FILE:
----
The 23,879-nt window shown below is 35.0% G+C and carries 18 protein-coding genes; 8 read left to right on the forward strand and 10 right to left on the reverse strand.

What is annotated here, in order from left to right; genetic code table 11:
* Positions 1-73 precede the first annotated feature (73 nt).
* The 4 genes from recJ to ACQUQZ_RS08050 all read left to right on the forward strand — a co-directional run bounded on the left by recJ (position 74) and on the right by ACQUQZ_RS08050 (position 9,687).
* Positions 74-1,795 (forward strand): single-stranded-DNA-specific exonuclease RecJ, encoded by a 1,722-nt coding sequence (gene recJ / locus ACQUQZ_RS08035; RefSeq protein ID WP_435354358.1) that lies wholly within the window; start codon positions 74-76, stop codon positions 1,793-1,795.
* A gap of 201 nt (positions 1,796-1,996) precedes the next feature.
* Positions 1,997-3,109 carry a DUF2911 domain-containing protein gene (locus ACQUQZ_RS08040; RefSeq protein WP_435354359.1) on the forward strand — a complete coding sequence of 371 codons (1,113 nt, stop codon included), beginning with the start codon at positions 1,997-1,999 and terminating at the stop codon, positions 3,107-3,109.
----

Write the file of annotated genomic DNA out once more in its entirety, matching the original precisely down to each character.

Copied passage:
The 23,879-nt window shown below is 35.0% G+C and carries 18 protein-coding genes; 8 read left to right on the forward strand and 10 right to left on the reverse strand.

What is annotated here, in order from left to right; genetic code table 11:
* Positions 1-73 precede the first annotated feature (73 nt).
* The 4 genes from recJ to ACQUQZ_RS08050 all read left to right on the forward strand — a co-directional run bounded on the left by recJ (position 74) and on the right by ACQUQZ_RS08050 (position 9,687).
* Positions 74-1,795 (forward strand): single-stranded-DNA-specific exonuclease RecJ, encoded by a 1,722-nt coding sequence (gene recJ / locus ACQUQZ_RS08035; RefSeq protein ID WP_435354358.1) that lies wholly within the window; start codon positions 74-76, stop codon positions 1,793-1,795.
* A gap of 201 nt (positions 1,796-1,996) precedes the next feature.
* Positions 1,997-3,109 carry a DUF2911 domain-containing protein gene (locus ACQUQZ_RS08040; RefSeq protein WP_435354359.1) on the forward strand — a complete coding sequence of 371 codons (1,113 nt, stop codon included), beginning with the start codon at positions 1,997-1,999 and terminating at the stop codon, positions 3,107-3,109.